On a hot July morning in 1854, Elizabeth Jennings (still just Jennings, before her marriage to Charles Graham) and her friend, Sarah Adams, ran to catch the horse-drawn streetcar at Pearl Street and Chatham Square. The two were late for services at the First Colored Congregational Church, where Jennings was the organist. With no time to wait for a designated car displaying a large “Colored Persons Allowed” placard in its rear window, the young women boldly climbed aboard a Third Avenue Railroad Company streetcar, with any such sign noticeably absent. As Jennings firmly held her organ music in one hand and her hat in place with the other, she stepped across a threshold into a little-known piece of Lower Manhattan’s history and America’s journey towards civil rights.

What happened next was recorded in Horace’s Greeley’s New York Tribune as such:
“The conductor undertook to get her off, first alleging the car was full; when that shown to be false, he pretended the other passengers were displeased at her presence; but (when) she insisted on her rights, he took hold of her to expel her. She resisted. The conductor got her down on the platform, jammed her bonnet, soiled her dress and injured her person.”

Jennings filled in the details in a letter that was read aloud the next day at a rally on her behalf at the Congregational Church.

“I told him not to lay his hands on me; he took hold of me and I took hold of the window sash and held on; he pulled me until he broke my grasp and I took hold of his coat and held onto that (but previously he had dragged my companion out, she all the while screaming for him to let go).” “. . .The conductor said, ‘You shall sweat for this;’ then told the driver to drive as fast as he could and not to take another passenger in the car; to drive until he saw an officer or a Station House.”

The Tribune article ends, “Finally, after the car had gone on further, with the aid of a policeman, they succeeded in removing her.”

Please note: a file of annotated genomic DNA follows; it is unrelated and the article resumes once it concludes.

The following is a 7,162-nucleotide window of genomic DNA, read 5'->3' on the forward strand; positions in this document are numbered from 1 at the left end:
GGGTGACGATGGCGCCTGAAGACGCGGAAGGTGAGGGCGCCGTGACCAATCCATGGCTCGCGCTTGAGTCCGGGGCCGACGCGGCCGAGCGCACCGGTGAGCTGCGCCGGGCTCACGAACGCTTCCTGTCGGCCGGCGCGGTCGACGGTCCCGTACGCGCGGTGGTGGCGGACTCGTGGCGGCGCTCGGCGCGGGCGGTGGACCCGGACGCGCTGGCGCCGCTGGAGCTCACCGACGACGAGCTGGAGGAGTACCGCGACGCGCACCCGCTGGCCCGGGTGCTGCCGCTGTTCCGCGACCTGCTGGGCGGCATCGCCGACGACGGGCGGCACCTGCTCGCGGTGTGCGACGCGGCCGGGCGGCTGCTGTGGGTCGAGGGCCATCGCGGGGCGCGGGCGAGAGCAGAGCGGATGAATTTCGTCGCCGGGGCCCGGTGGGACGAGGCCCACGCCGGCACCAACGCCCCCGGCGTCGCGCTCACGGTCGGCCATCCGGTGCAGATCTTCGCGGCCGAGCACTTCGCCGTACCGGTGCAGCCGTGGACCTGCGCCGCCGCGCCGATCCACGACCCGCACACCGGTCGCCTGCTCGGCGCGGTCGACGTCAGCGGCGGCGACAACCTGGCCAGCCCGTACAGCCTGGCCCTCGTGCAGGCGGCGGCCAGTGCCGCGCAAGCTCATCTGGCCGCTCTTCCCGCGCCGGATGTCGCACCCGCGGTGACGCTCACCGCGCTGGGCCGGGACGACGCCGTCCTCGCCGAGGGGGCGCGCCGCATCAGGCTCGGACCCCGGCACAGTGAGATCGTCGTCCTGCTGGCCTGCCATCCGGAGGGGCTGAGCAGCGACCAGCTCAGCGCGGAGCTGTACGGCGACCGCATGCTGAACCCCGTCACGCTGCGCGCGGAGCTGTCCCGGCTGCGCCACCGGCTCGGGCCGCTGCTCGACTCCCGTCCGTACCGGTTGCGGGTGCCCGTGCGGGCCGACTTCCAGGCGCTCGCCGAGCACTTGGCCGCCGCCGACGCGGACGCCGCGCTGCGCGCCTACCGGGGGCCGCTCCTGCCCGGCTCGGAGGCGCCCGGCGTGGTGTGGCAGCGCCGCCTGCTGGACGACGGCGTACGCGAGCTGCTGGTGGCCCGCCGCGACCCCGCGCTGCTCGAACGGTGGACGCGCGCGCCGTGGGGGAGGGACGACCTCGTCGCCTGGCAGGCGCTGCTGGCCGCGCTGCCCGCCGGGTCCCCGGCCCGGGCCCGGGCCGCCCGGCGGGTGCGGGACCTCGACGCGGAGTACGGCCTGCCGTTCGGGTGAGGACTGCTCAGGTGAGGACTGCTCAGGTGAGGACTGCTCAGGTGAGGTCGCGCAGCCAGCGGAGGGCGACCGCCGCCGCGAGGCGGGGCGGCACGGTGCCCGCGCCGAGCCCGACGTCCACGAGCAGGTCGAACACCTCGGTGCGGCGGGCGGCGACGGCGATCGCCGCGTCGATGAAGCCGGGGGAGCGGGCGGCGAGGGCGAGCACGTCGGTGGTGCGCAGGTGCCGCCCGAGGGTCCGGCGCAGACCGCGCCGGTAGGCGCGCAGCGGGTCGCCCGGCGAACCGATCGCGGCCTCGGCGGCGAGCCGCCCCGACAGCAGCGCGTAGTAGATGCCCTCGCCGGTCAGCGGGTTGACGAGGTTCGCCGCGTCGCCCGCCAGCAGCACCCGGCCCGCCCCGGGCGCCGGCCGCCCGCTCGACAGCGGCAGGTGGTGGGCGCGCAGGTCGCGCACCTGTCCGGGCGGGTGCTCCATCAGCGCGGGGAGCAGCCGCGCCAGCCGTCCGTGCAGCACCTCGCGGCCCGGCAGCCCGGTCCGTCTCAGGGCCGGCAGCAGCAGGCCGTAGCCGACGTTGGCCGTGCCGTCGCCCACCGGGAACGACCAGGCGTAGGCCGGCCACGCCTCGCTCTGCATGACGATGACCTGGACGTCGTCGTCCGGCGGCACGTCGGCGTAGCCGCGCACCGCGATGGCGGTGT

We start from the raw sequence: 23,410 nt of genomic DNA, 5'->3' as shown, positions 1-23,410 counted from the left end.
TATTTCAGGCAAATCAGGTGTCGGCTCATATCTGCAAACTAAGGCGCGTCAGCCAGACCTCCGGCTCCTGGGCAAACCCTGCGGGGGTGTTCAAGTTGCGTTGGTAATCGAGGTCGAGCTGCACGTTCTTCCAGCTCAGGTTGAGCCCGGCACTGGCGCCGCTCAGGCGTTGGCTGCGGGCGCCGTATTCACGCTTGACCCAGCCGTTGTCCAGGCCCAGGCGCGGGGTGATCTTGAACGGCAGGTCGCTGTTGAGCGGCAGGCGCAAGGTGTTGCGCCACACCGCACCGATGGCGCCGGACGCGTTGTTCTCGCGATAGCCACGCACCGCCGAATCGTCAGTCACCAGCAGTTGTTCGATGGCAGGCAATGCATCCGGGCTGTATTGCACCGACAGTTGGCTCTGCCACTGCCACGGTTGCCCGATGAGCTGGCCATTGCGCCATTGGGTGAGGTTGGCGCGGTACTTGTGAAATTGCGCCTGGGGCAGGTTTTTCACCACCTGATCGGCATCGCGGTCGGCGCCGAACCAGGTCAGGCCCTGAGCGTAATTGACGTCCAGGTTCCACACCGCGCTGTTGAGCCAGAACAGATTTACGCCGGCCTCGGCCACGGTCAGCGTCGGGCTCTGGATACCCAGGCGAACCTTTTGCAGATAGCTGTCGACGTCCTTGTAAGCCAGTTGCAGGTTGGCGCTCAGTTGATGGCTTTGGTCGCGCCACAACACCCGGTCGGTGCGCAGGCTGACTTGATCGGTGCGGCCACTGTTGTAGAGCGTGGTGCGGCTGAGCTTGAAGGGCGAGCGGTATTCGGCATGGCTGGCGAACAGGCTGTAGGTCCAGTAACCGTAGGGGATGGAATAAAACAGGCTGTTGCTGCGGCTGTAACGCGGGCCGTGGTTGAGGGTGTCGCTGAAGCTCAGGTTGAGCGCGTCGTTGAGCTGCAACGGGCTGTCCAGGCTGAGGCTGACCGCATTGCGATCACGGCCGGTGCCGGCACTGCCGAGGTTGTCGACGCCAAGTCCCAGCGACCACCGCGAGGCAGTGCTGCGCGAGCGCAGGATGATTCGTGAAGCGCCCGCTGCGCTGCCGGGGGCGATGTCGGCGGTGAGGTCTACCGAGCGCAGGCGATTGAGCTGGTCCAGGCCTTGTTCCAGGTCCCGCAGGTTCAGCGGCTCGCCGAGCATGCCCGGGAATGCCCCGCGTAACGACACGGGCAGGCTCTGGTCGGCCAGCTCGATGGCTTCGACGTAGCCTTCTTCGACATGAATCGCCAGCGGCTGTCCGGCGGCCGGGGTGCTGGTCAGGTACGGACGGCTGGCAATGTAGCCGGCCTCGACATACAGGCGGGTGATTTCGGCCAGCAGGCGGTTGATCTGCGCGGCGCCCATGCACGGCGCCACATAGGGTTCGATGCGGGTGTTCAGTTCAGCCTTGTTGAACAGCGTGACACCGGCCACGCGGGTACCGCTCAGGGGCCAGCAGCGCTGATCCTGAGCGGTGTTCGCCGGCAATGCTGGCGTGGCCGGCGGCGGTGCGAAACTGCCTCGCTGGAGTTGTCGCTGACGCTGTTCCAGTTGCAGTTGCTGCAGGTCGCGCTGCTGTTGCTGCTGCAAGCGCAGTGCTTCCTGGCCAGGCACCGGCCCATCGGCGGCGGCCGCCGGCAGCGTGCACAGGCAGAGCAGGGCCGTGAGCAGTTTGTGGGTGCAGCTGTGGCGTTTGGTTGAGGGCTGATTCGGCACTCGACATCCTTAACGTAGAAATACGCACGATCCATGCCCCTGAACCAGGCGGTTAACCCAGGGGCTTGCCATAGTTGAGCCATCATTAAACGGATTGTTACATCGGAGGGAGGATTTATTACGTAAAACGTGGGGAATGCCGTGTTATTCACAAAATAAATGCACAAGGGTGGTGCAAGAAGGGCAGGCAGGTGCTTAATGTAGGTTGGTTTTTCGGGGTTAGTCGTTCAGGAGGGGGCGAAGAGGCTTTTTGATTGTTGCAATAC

Jennings’ physical prowess was surpassed only by her tenacity for justice. With financial assistance and support from her family and an outraged African American community, she filed a lawsuit against the driver, the conductor and the Third Avenue Railroad Company in Brooklyn. Thomas Jennings, a successful businessman and tireless abolitionist, hired the white law firm of Culver, Parker and Arthur to represent his daughter.

The 24-year-old junior partner, Chester A. Arthur, was handed “Jennings v. Third Avenue Railroad Company” as one of his first cases. Of course, Jennings had no way of knowing that she was being represented by the future 21st President of the United States. Against prevailing opinion, an all-white male jury remarkably ruled in her favor and awarded Jennings $250 in damages. She had asked for $500, but according to the Tribune, “Some jury members had peculiar notions as to colored people’s rights.”

The next day, the Third Avenue Railroad Company directed its drivers to allow African Americans on all of its cars. By 1861, all public transit in New York City had been desegregated.

One hundred years later, an African American woman sitting on a bus in Montgomery, Alabama, defied the driver’s order to give up her seat to a white passenger. In the spirit of Elizabeth Jennings, Rosa Parks stood her ground, no longer willing to accept less than equality.

And now, high on a pole at the corner of Park Row and Spruce, across the street from City Hall Park, rests a partially obstructed street sign which reads “Elizabeth Jennings Place.”

It wasn’t until 2007, after a group of 3rd and 4th grade students from P.S.361 on the Lower East Side took up the cause, that the sign honoring Elizabeth Jennings was authorized. Without fanfare or even quiet recognition, it now proudly oversees the bus stop below, as people—people of all colors—board their buses.

—Twylla Alexander is a writer who lives in Lower Manhattan, a block away from Elizabeth Jennings Place. A lover of early American history, she uncovers fascinating stories right outside her door. More of her writing can be found at her blog, New York City Reflections.